Of all the days of our trip to Iceland, Wednesday was the only one where Meghan and I had a chance to sleep in. After our exhausting 36+ hour day on Tuesday, we figured we’d need all the sleep we could get. But with the time difference we woke up at 8 a.m. anyway. After grabbing breakfast in our hotel, we set out to explore the rest of the city of Reykjavik.
Reykjavik is a pretty small city, so everything we wanted to see was within a 15 to 20 minute walk. That made it easy for us to cover a lot of ground. We saw lots of the things that were on our list of sights to see, but also had plenty of time to divert down interesting looking streets and explore some of the neighborhoods we wandered into.
Our first stop Wednesday morning was to Hallgrímskirkja church. This Lutheran church is the tallest church in Iceland, and it’s probably the most iconic building in the city — easily recognizable and visible from almost everywhere.
The church has an observation tower at the top, which offers beautiful views of the city of Reykjavik and the surrounding mountains.
There’s also a very prominent statue of Leif Eriksson right out front. This statue was actually a gift from the United States to Iceland.
From the church we left to get a little bit of culture while in Reykjavik, and we visited the sculpture garden right across the street. Since neither Meghan nor I wanted to spend time inside many art museums on this trip, we decided seeing these sculptures let us check the “art” box.
After spending some time exploring the sculpture garden, we visited perhaps one of the most ridiculous museums I’ve ever visited: the Iceland Phallological Museum. Yes, we went to a museum dedicated entirely to the male reproductive anatomy.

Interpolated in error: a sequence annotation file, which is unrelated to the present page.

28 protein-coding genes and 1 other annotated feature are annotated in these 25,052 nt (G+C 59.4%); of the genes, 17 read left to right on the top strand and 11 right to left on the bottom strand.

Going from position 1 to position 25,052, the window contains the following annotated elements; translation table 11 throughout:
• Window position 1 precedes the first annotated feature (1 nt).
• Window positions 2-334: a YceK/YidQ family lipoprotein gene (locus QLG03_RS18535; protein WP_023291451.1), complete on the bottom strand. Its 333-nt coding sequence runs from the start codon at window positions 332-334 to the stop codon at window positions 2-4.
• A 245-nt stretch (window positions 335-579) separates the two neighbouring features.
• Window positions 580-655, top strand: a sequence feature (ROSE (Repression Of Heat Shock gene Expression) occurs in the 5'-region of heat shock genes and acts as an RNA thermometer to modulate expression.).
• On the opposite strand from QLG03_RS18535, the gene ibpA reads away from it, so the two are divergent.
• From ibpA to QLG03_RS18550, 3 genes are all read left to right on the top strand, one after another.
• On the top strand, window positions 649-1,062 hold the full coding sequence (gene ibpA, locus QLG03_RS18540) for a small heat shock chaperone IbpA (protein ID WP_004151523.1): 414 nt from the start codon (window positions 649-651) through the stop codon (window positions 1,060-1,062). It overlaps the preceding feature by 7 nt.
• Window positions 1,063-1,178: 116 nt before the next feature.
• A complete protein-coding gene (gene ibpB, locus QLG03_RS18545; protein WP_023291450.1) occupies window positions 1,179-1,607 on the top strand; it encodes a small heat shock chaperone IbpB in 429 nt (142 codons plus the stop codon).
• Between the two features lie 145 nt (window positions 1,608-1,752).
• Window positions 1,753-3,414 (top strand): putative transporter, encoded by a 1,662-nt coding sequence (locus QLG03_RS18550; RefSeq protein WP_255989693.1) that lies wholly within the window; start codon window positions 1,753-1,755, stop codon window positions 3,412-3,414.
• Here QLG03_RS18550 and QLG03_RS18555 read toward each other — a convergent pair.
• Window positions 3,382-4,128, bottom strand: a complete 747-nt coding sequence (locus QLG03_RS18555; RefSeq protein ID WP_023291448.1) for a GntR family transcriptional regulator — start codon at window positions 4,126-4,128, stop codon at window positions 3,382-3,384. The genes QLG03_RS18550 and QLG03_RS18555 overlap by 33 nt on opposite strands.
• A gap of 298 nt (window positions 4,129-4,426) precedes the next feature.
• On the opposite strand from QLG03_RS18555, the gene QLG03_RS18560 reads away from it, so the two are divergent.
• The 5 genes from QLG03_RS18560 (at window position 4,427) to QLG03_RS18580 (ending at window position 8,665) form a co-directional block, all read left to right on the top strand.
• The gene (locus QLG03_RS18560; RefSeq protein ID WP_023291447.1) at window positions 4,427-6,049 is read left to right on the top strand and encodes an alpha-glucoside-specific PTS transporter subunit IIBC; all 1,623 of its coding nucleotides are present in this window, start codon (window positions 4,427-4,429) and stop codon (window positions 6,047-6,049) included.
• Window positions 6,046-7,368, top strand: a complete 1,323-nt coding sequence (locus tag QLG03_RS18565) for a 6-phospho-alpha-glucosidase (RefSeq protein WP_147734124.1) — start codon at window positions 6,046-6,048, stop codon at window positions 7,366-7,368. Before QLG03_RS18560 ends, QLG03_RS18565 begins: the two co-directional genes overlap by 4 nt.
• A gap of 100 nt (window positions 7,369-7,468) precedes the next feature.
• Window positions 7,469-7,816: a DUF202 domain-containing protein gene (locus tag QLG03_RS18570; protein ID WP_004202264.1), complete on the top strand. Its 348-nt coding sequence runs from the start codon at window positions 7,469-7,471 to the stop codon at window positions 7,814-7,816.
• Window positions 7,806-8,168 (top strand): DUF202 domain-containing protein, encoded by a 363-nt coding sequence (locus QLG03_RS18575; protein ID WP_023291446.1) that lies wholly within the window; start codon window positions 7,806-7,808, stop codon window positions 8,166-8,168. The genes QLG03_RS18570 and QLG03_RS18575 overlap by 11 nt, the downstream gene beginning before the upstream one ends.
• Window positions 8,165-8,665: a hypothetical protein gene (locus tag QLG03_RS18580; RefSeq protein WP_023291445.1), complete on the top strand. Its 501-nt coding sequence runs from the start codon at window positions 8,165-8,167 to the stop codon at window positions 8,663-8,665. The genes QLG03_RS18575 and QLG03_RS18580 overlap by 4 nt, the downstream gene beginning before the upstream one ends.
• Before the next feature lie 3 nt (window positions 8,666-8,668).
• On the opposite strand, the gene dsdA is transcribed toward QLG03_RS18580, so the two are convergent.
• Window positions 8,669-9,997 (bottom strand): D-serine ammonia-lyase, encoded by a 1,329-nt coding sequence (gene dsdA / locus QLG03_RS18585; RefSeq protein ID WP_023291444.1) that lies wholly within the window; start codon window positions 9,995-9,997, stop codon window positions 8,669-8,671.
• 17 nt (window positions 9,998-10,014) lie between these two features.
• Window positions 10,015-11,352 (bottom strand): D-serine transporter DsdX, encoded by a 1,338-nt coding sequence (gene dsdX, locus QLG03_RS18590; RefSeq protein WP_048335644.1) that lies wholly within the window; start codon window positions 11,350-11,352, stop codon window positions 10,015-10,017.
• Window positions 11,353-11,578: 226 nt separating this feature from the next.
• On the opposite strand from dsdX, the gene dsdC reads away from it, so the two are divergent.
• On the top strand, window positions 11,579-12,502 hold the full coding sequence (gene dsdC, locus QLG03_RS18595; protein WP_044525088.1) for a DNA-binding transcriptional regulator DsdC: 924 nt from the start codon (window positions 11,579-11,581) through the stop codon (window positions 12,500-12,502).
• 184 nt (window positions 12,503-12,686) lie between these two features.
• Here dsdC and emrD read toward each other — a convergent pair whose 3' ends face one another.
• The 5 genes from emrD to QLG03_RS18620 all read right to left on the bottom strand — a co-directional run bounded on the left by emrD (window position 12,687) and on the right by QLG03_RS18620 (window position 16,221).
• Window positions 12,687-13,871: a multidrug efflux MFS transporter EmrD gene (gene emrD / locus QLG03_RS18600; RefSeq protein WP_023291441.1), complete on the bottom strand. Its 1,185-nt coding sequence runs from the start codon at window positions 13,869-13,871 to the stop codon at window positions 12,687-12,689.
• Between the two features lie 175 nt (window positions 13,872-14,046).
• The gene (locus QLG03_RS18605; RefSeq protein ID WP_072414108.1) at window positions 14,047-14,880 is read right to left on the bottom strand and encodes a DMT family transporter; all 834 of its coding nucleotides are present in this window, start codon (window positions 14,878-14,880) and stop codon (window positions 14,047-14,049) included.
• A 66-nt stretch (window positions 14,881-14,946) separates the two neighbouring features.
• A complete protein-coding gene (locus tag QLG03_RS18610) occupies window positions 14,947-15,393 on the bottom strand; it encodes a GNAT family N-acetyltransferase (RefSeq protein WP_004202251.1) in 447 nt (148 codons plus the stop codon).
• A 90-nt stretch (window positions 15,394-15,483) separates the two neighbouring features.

I have no pictures from the inside, but suffice it to say this museum was a bit out there. I’m sure there’s perhaps some scientific reason to preserve all of the various reproductive organs of different male animals (humans included), but overall, Meghan and I were a bit underwhelmed by this pretty small museum.
We didn’t end up spending very much time there before setting out to our next destination — the National Museum of Iceland. This museum traced Iceland’s history from the earliest settlers up to modern times.
I thought overall this museum was kind of interesting, but the layout was confusing and I kept jumping forward hundreds of years in exhibits without realizing how that had happened. I actually thought some of the most interesting stuff in this museum was how Iceland has tried to modernize in its more recent history.
Needing a break from museums, Meghan and I decided to spend most of the rest of our afternoon exploring outside. We walked through a very old cemetery in Reykjavik, where some famous folks are buried.
We found the Catholic church in the city and from there somehow ended up on a road with many different embassies. We explored the embassy neighborhood for a little bit before strolling back to the pond and stopping to grab some hot dogs from one of the more famous hot dog stands in Reykjavik.